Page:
There's a debate going on here and there about what is included in the concept of terroir : we know that it includes the progressive adaptation of a particular variety to a region and to its soil along the ages and we know that human intervention on the slopes and soils played a role with the selection of climats and building of walls and of drains. But how far should it go, is there some antinomy between massive bulldozer landscaping and the respect of terroir and its soil ? Many wineries are tempted to resort to some sort of vineyard landscaping in order to maximize available room (which is often in dire shortage in the sought-after Appellations) or get the best orientation for a given vineyard. Some wineries have powerful financial backing and anyway, an increased (or optimized) surface will pay back the expenses through a sizeable increase in revenues.
The bulldozer-made amphitheater at Pibarnon (known as théatre d'épidaure) in Bandol exemplifies what can be made in modern times : what our ancestors made in a lifetime, building terraces (called restanques in provence) with walls to hold the earth for cultivation, olive trees and viticulture, modern machines and daring investors can do in a year. If we did it painstakingly by hand in the past, why not do it machines today, then ? The answer is not simple. Of course, there's this shortage of available (and affordable) surface in expensive Appellations, and some droits de plantations (plantation rights, something that is stricly controlled by the Appellation bodies) are sometimes tied to potential plots too steep, too stony or too uneven for exploitation.
The deep restructuring of vineyards is also something that the estates conduct without much publicity, preferring usually to entertain the customers with the concept of a terroir built step by step along the millenaries rather than having to tell the unpoetic story of bulldozers flattening the irregularities of a block...
On this particular case, Eric Vincent says that this plot was a former medieval quarry which had been entirely covered with earth along the ages. There were curves on the surface on the border and the owner wanted to regulate the surface. For this, he needed to take all the surface earth out, regulate the bumps and the hollows and pull the earth back (which is the stage on the picture I guess). This block was still planted and exploited before this landscaping but the irregular surface was bringing problems with the use of machines and tractors according to the grower, so the landscaping work was given the green light. That's something (the accident risks) that the INAO takes into account when auditing the planned terrain modifications.
Eric Vincent knows this particular vineyard work too : there is actually a former quarry in the middle of it (the region had plenty of these small quarries). The landscaping company dug into the hill on the lower part to get some thing more flat and manageable (there were redants in the middle) but he says that the original topography has been maintained overall. On the upper slope, a large rock bench has also been erased. He says that he had always seen these plots before covered with woods and bushes and the vineyards that were planted long time ago there are supposed to have been abandonned before WWI [maybe following the Phyloxerra disaster]. The vigneron who had this landscaping done spent years to buy one by one the many, intertwinned tiny plots around this former quarry (the existence of many different plots is an other indication that there was cultivation before). He says that the whole surface given back to viticulture here is a bit more than 2 hectares.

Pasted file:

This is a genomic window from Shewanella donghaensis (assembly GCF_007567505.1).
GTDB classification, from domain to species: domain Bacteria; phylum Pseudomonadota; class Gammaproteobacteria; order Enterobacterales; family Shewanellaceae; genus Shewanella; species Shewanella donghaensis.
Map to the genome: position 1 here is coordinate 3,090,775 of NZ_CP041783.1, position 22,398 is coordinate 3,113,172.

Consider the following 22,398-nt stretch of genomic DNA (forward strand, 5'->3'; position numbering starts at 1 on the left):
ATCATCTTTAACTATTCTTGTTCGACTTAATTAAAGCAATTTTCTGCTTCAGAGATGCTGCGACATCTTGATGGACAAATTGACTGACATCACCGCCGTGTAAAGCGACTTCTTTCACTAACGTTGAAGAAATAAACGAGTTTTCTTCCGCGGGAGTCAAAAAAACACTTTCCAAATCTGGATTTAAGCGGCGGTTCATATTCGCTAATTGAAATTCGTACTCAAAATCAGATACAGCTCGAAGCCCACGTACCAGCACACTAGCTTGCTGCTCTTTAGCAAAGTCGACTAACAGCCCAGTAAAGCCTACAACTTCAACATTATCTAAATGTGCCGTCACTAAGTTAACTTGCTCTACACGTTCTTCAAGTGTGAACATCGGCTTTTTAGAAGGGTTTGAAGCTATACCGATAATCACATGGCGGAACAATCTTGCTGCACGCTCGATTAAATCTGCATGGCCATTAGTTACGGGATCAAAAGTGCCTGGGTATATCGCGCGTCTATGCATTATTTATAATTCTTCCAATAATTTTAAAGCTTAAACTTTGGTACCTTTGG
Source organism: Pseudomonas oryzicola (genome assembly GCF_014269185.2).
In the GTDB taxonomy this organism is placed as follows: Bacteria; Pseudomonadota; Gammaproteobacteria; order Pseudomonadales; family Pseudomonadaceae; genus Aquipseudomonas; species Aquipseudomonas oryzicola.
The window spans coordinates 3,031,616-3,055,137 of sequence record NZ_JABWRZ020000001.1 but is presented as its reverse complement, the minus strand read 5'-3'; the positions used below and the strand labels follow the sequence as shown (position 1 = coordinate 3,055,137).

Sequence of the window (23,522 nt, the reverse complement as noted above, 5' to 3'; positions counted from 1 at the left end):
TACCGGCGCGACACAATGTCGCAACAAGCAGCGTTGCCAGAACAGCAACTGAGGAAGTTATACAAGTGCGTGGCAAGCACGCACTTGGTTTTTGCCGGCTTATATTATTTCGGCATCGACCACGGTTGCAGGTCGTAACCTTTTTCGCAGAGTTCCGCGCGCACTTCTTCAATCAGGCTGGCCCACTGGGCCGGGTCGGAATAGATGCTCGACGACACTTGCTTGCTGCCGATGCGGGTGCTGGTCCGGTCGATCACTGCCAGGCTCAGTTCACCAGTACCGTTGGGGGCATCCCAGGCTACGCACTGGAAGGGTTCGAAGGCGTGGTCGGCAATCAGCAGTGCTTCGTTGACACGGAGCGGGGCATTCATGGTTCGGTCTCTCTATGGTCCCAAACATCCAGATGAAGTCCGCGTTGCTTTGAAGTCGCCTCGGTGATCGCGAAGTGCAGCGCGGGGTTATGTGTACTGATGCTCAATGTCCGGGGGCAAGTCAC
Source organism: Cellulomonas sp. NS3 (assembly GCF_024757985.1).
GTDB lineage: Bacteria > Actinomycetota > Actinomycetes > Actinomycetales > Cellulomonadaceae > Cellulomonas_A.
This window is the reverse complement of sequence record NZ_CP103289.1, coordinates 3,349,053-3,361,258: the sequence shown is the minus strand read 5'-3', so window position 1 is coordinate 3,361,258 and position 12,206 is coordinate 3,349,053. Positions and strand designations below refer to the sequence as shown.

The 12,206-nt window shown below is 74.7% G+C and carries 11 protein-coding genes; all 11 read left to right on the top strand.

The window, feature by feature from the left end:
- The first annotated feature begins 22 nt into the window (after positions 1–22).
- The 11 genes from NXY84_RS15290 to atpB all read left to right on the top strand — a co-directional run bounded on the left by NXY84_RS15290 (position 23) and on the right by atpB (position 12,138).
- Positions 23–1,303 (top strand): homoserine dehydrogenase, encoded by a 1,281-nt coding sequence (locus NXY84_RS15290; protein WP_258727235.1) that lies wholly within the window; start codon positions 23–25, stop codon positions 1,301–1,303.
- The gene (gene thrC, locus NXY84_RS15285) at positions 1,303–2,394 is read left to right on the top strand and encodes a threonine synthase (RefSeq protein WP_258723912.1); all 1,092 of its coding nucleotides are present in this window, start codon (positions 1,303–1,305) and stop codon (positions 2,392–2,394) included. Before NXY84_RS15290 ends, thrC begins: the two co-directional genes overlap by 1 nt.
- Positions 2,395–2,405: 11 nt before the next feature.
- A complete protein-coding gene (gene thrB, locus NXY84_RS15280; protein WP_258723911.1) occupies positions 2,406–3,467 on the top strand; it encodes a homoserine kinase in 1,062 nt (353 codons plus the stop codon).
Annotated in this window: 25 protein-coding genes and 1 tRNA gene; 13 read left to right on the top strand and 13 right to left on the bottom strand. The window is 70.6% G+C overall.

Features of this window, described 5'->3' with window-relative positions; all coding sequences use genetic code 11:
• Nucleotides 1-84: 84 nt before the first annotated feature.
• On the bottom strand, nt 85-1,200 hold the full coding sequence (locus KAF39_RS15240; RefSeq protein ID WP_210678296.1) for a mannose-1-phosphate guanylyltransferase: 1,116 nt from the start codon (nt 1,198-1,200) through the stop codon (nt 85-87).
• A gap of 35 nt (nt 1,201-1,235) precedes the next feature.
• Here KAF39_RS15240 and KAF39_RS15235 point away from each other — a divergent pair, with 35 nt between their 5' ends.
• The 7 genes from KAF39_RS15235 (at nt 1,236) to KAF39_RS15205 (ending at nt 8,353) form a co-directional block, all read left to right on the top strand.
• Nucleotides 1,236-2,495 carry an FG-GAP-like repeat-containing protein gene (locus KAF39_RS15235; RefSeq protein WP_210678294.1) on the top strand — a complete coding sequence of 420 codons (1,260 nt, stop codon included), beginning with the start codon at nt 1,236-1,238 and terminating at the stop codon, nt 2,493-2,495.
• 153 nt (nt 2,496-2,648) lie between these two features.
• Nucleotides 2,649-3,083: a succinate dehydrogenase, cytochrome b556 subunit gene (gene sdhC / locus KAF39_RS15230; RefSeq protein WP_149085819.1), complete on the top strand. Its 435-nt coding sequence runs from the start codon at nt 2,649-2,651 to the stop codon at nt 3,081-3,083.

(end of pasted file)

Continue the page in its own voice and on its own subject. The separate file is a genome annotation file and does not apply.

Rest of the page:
Eric Vincent says that they take into account the necessity to adapt the size of such remodeled plots to trellising (which is needed for modern viticulture) but at the same time avoid as possible the erosion (which means avoid having long rows), build embankments and the likes. He says that in some instances the correction of a slope will diminish the risk of tractor accidents (there are many cases of vineyard tractors turning over its driver on difficult terrain, and he added that there has been such a fatal accident in Saint Romain not long ago, by the way).
Looking back to this major work in Saint Romain, it has been considered locally as a very nice and successful job. Eric Vincent says that in the matter of 4 to 5 years when the vines and bushes will have grown back, it will be more obvious for the visitor and for the grower of course.
Eric Vincent says that if before there was no clear written obligation for the vigneron to signal his desire to conduct work on his soil and terrain, now a rule has been added in the new workbooks related to the Appellations (which will replace the Décrets de Définition des Appellations) : it's now clearly said that the grower planning any substantial modification of his soil or terrain has to make a formal demand at the Organisme de Defense et de Gestion de l'Appellation (ODG) tied to his vineyard.
Eric Vincents says that in terms of erosion risks, the recent evolution in the viticulture practices had a big impact : the changes observed around the region for a stark diminution in the use of pesticides and weedkillers had very positive consequences on the soil life, allowing it to better stand and absorb the rains and storms.